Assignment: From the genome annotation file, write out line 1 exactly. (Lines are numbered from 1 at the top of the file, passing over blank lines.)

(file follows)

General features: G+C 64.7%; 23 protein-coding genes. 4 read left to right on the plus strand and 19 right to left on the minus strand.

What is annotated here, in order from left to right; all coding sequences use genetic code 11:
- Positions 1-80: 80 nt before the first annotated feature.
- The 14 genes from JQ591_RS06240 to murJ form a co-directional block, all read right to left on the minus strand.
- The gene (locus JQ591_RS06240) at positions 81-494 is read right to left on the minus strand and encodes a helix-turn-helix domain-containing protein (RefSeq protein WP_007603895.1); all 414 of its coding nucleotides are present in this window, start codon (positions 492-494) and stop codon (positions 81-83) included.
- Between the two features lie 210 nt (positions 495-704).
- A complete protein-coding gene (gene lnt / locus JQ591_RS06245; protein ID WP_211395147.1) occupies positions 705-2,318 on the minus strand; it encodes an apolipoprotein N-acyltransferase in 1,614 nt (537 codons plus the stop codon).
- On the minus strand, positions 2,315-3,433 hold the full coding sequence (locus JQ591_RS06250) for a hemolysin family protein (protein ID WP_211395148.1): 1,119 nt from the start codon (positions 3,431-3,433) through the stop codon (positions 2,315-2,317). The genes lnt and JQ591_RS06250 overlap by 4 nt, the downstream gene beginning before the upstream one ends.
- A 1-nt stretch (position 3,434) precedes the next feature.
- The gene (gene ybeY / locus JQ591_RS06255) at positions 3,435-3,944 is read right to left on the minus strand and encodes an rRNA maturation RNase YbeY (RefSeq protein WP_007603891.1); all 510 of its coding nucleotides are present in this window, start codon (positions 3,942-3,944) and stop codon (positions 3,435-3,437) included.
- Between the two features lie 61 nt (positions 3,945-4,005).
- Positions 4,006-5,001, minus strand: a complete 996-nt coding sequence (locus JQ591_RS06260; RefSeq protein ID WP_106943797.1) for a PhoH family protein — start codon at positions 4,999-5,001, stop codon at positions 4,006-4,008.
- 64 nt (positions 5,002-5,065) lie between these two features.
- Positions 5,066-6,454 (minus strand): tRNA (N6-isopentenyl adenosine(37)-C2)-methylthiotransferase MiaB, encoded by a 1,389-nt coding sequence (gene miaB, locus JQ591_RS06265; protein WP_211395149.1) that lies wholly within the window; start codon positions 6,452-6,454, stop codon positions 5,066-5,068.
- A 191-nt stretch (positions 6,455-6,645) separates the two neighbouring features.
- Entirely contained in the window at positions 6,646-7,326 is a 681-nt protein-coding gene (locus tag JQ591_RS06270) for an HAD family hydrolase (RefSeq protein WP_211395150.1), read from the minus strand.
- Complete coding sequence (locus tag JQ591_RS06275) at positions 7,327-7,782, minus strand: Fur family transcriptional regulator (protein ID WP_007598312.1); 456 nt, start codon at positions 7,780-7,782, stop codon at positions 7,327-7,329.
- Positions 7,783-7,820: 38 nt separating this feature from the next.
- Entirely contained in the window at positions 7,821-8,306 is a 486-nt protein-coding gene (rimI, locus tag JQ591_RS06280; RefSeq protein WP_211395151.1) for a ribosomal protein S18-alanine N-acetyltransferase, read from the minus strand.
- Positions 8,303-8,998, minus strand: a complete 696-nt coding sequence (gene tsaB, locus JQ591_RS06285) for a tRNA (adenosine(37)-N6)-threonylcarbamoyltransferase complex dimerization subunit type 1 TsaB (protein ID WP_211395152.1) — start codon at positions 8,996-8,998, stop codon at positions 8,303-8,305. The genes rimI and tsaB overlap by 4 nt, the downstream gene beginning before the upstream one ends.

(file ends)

General features: G+C 64.7%; 23 protein-coding genes. 4 read left to right on the plus strand and 19 right to left on the minus strand.